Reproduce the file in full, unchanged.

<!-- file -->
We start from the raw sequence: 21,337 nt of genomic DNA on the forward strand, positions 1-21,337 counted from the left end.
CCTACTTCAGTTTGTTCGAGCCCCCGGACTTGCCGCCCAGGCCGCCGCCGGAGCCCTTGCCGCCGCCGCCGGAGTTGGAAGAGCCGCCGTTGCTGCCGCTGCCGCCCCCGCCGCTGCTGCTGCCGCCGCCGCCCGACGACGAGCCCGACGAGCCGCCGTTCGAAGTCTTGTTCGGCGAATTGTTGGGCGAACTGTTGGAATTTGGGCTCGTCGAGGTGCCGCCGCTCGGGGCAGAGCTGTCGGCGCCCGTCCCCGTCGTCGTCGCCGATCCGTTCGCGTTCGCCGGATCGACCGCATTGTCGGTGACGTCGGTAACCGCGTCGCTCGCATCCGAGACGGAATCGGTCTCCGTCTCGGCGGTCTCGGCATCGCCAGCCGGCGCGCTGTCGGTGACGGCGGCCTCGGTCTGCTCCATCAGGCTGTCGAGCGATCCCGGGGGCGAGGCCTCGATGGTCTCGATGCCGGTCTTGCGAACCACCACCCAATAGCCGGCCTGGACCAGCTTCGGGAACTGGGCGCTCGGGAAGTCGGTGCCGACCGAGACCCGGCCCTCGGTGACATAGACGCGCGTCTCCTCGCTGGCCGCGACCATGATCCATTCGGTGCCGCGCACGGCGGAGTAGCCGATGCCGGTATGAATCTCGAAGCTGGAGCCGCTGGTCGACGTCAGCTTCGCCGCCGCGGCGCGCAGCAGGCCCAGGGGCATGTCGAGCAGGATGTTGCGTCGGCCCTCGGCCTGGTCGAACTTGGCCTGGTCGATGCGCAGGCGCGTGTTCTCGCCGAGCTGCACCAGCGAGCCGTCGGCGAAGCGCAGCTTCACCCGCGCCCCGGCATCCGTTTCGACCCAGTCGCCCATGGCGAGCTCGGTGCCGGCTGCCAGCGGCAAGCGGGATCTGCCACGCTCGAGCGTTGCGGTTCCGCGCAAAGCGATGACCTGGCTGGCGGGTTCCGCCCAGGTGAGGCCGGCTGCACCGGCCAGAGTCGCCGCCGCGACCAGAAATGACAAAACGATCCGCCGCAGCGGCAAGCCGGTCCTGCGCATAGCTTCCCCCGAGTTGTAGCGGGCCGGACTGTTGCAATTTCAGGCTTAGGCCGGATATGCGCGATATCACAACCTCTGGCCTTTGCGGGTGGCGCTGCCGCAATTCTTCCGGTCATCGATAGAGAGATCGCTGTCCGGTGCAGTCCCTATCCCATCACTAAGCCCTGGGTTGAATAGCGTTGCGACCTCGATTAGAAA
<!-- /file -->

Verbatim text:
We start from the raw sequence: 21,337 nt of genomic DNA on the forward strand, positions 1-21,337 counted from the left end.
CCTACTTCAGTTTGTTCGAGCCCCCGGACTTGCCGCCCAGGCCGCCGCCGGAGCCCTTGCCGCCGCCGCCGGAGTTGGAAGAGCCGCCGTTGCTGCCGCTGCCGCCCCCGCCGCTGCTGCTGCCGCCGCCGCCCGACGACGAGCCCGACGAGCCGCCGTTCGAAGTCTTGTTCGGCGAATTGTTGGGCGAACTGTTGGAATTTGGGCTCGTCGAGGTGCCGCCGCTCGGGGCAGAGCTGTCGGCGCCCGTCCCCGTCGTCGTCGCCGATCCGTTCGCGTTCGCCGGATCGACCGCATTGTCGGTGACGTCGGTAACCGCGTCGCTCGCATCCGAGACGGAATCGGTCTCCGTCTCGGCGGTCTCGGCATCGCCAGCCGGCGCGCTGTCGGTGACGGCGGCCTCGGTCTGCTCCATCAGGCTGTCGAGCGATCCCGGGGGCGAGGCCTCGATGGTCTCGATGCCGGTCTTGCGAACCACCACCCAATAGCCGGCCTGGACCAGCTTCGGGAACTGGGCGCTCGGGAAGTCGGTGCCGACCGAGACCCGGCCCTCGGTGACATAGACGCGCGTCTCCTCGCTGGCCGCGACCATGATCCATTCGGTGCCGCGCACGGCGGAGTAGCCGATGCCGGTATGAATCTCGAAGCTGGAGCCGCTGGTCGACGTCAGCTTCGCCGCCGCGGCGCGCAGCAGGCCCAGGGGCATGTCGAGCAGGATGTTGCGTCGGCCCTCGGCCTGGTCGAACTTGGCCTGGTCGATGCGCAGGCGCGTGTTCTCGCCGAGCTGCACCAGCGAGCCGTCGGCGAAGCGCAGCTTCACCCGCGCCCCGGCATCCGTTTCGACCCAGTCGCCCATGGCGAGCTCGGTGCCGGCTGCCAGCGGCAAGCGGGATCTGCCACGCTCGAGCGTTGCGGTTCCGCGCAAAGCGATGACCTGGCTGGCGGGTTCCGCCCAGGTGAGGCCGGCTGCACCGGCCAGAGTCGCCGCCGCGACCAGAAATGACAAAACGATCCGCCGCAGCGGCAAGCCGGTCCTGCGCATAGCTTCCCCCGAGTTGTAGCGGGCCGGACTGTTGCAATTTCAGGCTTAGGCCGGATATGCGCGATATCACAACCTCTGGCCTTTGCGGGTGGCGCTGCCGCAATTCTTCCGGTCATCGATAGAGAGATCGCTGTCCGGTGCAGTCCCTATCCCATCACTAAGCCCTGGGTTGAATAGCGTTGCGACCTCGATTAGAAA